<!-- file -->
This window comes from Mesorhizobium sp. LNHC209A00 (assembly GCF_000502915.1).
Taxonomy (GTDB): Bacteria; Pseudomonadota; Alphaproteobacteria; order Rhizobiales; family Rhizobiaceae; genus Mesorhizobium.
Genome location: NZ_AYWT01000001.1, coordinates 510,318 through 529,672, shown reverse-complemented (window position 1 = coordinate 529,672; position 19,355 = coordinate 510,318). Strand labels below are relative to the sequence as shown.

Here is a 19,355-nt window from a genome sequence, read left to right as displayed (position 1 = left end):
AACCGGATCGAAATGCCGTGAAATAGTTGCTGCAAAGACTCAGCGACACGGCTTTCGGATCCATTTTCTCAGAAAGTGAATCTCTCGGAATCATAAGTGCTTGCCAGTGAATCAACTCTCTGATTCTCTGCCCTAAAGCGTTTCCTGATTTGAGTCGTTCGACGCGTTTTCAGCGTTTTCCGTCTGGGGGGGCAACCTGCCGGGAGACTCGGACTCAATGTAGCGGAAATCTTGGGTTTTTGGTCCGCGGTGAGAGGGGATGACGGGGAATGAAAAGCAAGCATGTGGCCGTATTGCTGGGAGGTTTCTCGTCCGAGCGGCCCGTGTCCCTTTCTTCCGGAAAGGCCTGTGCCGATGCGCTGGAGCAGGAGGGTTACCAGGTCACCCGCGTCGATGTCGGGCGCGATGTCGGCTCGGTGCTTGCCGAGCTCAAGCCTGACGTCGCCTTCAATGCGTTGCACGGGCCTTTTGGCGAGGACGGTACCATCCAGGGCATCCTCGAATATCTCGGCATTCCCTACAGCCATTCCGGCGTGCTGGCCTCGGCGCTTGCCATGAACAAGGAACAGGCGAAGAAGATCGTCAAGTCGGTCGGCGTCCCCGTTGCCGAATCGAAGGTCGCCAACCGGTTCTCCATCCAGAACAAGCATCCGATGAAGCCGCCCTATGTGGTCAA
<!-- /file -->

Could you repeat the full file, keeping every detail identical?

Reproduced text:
This window comes from Mesorhizobium sp. LNHC209A00 (assembly GCF_000502915.1).
Taxonomy (GTDB): Bacteria; Pseudomonadota; Alphaproteobacteria; order Rhizobiales; family Rhizobiaceae; genus Mesorhizobium.
Genome location: NZ_AYWT01000001.1, coordinates 510,318 through 529,672, shown reverse-complemented (window position 1 = coordinate 529,672; position 19,355 = coordinate 510,318). Strand labels below are relative to the sequence as shown.

Here is a 19,355-nt window from a genome sequence, read left to right as displayed (position 1 = left end):
AACCGGATCGAAATGCCGTGAAATAGTTGCTGCAAAGACTCAGCGACACGGCTTTCGGATCCATTTTCTCAGAAAGTGAATCTCTCGGAATCATAAGTGCTTGCCAGTGAATCAACTCTCTGATTCTCTGCCCTAAAGCGTTTCCTGATTTGAGTCGTTCGACGCGTTTTCAGCGTTTTCCGTCTGGGGGGGCAACCTGCCGGGAGACTCGGACTCAATGTAGCGGAAATCTTGGGTTTTTGGTCCGCGGTGAGAGGGGATGACGGGGAATGAAAAGCAAGCATGTGGCCGTATTGCTGGGAGGTTTCTCGTCCGAGCGGCCCGTGTCCCTTTCTTCCGGAAAGGCCTGTGCCGATGCGCTGGAGCAGGAGGGTTACCAGGTCACCCGCGTCGATGTCGGGCGCGATGTCGGCTCGGTGCTTGCCGAGCTCAAGCCTGACGTCGCCTTCAATGCGTTGCACGGGCCTTTTGGCGAGGACGGTACCATCCAGGGCATCCTCGAATATCTCGGCATTCCCTACAGCCATTCCGGCGTGCTGGCCTCGGCGCTTGCCATGAACAAGGAACAGGCGAAGAAGATCGTCAAGTCGGTCGGCGTCCCCGTTGCCGAATCGAAGGTCGCCAACCGGTTCTCCATCCAGAACAAGCATCCGATGAAGCCGCCCTATGTGGTCAA